There are good reasons why more Jews may be reluctant to speak up on Corbyn’s behalf, however.
Last April, Jewish actress Miriam Margolyes found herself accused of antisemitism after she argued that the antisemitism complaints against Labour were being exaggerated to stop Corbyn from becoming prime minister. In a telling sign of how the climate against Corbyn is being manufactured by the media, a letter from prominent Jews and public figures in support of Corbyn, including Mark Ruffalo, Steve Coogan and Mike Leigh, could find a home only in the New Musical Express.
Corbyn has been one of the most outspoken and visible anti-racism campaigners in parliament for decades. In fact, it is his long-standing vocal support for oppressed ethnic and national minorities that lies at the root of the current antisemitism “crisis” in his own party.
Corbyn has been a leading champion of the Palestinian cause, demanding that Israel end more than half a century of belligerent occupation that has oppressed Palestinians and is in clear breach of international law.
His activism long ago made him unpopular among many fellow MPs in his party, Jews and non-Jews alike, who are members of the Labour Friends of Israel (LFI) lobby. They have thrown their support fully behind Israel.
LFI is one of the many organisations that connects the Labour party to Israel. All are anachronistic – remnants of a time when the British left treated Israel as nothing other than a sanctuary for Jews fleeing a long history of persecution in Europe.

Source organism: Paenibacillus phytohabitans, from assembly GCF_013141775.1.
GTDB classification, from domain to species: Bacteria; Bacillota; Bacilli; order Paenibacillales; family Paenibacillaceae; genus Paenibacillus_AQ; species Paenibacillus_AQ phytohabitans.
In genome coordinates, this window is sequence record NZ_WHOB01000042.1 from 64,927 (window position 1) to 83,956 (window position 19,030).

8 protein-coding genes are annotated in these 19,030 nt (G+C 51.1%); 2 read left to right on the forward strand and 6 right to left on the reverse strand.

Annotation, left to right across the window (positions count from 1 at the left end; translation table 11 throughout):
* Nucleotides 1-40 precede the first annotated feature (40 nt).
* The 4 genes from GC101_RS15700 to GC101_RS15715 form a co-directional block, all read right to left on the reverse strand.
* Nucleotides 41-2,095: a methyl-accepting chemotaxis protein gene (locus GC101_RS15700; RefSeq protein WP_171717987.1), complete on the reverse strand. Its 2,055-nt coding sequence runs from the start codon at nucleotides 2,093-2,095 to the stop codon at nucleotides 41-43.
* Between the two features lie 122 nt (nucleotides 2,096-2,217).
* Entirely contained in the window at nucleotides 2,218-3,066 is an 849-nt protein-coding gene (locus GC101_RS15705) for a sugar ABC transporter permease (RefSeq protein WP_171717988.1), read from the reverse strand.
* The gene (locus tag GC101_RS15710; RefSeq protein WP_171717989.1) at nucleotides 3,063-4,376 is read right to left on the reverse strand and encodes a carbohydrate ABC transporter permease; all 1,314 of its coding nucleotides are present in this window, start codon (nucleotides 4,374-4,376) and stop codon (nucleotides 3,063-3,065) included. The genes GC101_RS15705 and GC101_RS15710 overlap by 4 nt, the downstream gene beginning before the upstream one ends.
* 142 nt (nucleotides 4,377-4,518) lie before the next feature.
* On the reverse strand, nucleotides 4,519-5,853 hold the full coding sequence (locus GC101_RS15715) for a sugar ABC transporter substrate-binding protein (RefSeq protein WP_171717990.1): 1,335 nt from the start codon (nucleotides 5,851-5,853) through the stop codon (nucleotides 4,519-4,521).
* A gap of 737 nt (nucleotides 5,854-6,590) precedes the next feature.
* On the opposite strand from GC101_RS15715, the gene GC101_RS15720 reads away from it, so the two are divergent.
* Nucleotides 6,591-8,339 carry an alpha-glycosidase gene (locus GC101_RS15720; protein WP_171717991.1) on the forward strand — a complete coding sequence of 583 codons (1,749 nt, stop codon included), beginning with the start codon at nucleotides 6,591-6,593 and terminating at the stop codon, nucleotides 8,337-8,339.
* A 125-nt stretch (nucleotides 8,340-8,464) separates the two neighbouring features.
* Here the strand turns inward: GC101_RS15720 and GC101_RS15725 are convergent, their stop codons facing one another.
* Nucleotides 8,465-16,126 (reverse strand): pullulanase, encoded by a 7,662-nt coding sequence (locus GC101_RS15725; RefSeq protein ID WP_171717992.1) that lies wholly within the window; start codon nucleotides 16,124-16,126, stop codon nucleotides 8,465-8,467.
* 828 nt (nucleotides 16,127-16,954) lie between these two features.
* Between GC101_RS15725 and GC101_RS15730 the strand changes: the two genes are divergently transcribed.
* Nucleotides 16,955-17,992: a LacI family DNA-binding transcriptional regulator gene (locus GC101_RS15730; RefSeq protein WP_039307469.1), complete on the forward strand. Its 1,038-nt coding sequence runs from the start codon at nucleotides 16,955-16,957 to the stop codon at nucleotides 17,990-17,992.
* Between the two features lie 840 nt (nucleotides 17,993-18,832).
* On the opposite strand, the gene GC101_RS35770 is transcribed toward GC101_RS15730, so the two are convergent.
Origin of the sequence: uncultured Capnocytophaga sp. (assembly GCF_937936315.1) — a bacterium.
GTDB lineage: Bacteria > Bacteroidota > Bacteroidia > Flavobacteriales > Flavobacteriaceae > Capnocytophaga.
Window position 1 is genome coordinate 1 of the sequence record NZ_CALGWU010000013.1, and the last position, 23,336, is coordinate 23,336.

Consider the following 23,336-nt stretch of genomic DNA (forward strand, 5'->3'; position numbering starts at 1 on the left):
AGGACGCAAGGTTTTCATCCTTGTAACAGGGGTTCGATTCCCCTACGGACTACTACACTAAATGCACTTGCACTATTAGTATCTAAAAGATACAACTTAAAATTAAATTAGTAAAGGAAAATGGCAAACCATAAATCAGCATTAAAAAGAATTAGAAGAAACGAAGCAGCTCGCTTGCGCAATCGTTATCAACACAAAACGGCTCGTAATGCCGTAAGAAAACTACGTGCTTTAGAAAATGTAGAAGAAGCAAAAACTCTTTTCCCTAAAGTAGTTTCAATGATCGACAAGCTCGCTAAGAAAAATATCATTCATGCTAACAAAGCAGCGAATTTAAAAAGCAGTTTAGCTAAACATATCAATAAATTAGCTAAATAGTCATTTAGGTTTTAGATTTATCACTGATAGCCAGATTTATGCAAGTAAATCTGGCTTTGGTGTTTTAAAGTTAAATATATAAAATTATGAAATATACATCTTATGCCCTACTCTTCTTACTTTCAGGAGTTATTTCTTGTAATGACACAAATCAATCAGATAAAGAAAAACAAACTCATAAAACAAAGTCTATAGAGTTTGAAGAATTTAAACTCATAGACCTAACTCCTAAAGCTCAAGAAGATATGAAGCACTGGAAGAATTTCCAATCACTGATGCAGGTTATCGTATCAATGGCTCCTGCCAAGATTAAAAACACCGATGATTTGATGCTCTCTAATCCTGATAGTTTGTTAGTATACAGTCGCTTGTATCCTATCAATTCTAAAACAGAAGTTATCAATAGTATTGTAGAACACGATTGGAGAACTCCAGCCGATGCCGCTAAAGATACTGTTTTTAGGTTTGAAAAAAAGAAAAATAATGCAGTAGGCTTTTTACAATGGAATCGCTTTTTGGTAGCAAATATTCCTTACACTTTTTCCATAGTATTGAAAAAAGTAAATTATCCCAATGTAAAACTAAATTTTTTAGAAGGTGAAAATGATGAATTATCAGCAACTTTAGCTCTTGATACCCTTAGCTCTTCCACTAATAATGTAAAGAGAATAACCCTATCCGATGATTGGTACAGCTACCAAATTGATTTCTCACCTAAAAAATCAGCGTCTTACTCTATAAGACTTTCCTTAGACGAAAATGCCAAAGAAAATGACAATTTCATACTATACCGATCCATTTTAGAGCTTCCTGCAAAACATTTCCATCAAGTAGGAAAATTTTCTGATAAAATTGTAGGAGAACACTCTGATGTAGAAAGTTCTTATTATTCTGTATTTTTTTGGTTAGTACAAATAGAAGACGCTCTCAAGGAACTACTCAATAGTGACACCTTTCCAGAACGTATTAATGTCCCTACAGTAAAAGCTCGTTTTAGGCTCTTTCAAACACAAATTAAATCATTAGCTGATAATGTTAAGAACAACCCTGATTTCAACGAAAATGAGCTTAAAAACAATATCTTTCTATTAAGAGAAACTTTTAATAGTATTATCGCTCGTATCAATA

But these Labour lobby groups reflected too a lingering European racism only too willing to overlook the legacy of Israel’s creation – the mass suffering of Palestinians ruled over by an unaccountable, brutal Israeli army.
It was Palestinians, not Europeans, who were made to atone for Europe’s racism towards the Jewish people. Corbyn acknowledges that historical fact. Most of his parliamentary colleagues refuse to do so. Some may even unconsciously resent him for highlighting their own hypocrisy and unthinking racism towards Palestinians.
It is important to remember that antipathy towards the Labour Party from many in the British Jewish community is nothing new – and long predates Corbyn’s leadership. Perhaps most revealing on this score was the dismal polling among Jews of Corbyn’s predecessor, Ed Miliband, who is himself Jewish.
A Jewish Chronicle survey in early 2015 found that only 22 per cent of Jews intended to vote for Labour under Miliband’s leadership, compared to 69 per cent who backed the Conservative party.
Also, five times more British Jews thought Tory leader David Cameron was good for their community than Miliband. The reasoning of many was indicated by their answer to a further question: 73 per cent said the parties’ attitude towards Israel and the Middle East would be “very” or “quite” important in influencing how they voted.